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I spend much of my time focusing on the dangers of a bloated federal government. And if you’ve ever paid attention to the name of this blog, you know I have a special interest in monitoring the ill-advised actions of foreign governments.

But that doesn’t mean I have a Pollyanna view about state governments or local governments. Malfeasance, waste, abuse, fraud, and corruption exist at all levels of government and should be condemned at all levels of government.

And few governments are more deserving of our contempt at this moment in time than the state of North Carolina.

You’ll understand when you watch this video.

The folks at the Institute for Justice do a remarkable job, as you already know if you’ve seen these videos about their fights against the IRS, their battles in defense of property rights, and their campaign against abusive asset forfeiture policies.

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Some ideas are so horrible that I’m almost at a loss for words. The United Nations is a grotesquely wasteful and corrupt international bureaucracy with a long track record of failure and incompetence.

Yet some people think this collection of looters, moochers, and kleptocrats should have authority over the Internet. I’m not kidding. Here are some of the details from an Australian newspaper.

The United Nations is considering whether to set up an inter-governmental working group to harmonise global efforts by policy makers to regulate the internet. Establishment of such a group has the backing of several countries, spearheaded by Brazil. At a meeting in New York on Wednesday, representatives from Brazil called for an international body made up of Government representatives that would to attempt to create global standards for policing the internet… India, South Africa, China and Saudi Arabia appeared to favour a new possible over-arching inter-government body. However, Australia, US, UK, Belgium and Canada and attending business and community representatives argued there were risks in forming yet another working group that might isolate itself from the industry, community users and the general public.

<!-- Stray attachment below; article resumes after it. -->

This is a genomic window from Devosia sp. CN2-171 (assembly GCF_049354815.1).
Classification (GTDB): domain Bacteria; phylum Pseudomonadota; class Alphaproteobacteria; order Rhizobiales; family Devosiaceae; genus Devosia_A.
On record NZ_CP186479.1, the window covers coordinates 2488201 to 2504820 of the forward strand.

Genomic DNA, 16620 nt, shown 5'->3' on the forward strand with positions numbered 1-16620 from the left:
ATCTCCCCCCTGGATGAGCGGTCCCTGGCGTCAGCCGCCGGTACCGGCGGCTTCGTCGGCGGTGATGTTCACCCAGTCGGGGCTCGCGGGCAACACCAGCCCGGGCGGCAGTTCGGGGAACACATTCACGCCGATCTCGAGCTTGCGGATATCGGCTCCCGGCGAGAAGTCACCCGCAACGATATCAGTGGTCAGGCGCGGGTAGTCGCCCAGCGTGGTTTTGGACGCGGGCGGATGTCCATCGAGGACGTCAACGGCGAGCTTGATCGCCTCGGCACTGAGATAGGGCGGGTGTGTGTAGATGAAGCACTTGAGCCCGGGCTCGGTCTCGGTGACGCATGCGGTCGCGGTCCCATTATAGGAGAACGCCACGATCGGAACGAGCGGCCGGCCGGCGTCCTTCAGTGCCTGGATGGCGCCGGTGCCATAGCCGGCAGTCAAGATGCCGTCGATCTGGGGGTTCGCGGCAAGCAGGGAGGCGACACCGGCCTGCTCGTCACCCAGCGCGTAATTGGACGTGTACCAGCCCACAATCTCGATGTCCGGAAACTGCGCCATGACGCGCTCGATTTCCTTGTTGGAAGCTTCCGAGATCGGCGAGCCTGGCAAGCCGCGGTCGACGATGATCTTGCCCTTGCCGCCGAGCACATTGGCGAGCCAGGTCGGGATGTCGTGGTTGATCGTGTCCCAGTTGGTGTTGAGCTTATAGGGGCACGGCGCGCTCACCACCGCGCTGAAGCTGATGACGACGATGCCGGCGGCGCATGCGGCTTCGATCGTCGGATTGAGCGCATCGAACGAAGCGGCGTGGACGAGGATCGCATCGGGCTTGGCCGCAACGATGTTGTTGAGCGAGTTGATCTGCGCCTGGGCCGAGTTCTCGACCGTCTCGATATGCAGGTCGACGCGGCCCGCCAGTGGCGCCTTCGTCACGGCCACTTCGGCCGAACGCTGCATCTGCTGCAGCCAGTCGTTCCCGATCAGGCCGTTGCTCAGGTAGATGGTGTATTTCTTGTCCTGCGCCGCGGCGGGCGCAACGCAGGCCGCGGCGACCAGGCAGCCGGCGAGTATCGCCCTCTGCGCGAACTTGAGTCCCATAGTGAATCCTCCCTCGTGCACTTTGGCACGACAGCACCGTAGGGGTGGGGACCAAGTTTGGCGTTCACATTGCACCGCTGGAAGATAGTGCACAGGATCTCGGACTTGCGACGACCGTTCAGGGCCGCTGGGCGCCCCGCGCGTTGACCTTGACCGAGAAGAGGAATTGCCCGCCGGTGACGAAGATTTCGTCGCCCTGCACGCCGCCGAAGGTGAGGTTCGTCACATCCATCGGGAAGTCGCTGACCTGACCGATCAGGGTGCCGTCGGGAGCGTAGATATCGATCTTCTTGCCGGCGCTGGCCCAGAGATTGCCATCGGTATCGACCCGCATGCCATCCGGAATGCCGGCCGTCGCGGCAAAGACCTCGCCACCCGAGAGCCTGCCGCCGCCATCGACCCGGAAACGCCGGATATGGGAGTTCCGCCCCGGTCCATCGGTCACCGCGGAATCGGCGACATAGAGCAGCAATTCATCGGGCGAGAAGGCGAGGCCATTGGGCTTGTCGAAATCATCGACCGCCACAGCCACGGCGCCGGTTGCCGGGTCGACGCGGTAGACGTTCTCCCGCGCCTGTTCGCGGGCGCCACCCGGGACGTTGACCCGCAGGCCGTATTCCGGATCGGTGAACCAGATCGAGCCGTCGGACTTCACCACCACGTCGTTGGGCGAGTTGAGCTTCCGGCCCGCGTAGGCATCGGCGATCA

For what it’s worth, this proposal is so crazy that it appears that even the Obama Administration is opposed. I certainly hope so, because this proposal inevitably would lead to many bad results, including restrictions on freedom of speech.

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A Washington Post columnist is understandably disgusted that Congressman Jim Moran is a corrupt thief who swaps earmarks for campaign cash, but she draws the wrong conclusion. The problem is not campaign contributions. That’s just the symptom. The real problem is that government is far too big, and politicians are auctioning off undeserved money to people who don’t deserve it. Restricting the 1st Amendment by making it harder for people to participate in the political process, as the columnist urges, won’t solve the problem because people who think it is okay to receive undeserved money will figure out another route to bribe politicians. The only real solution is to stop the corrupt redistribution that drives the process, which is the point made in the video under the excerpt: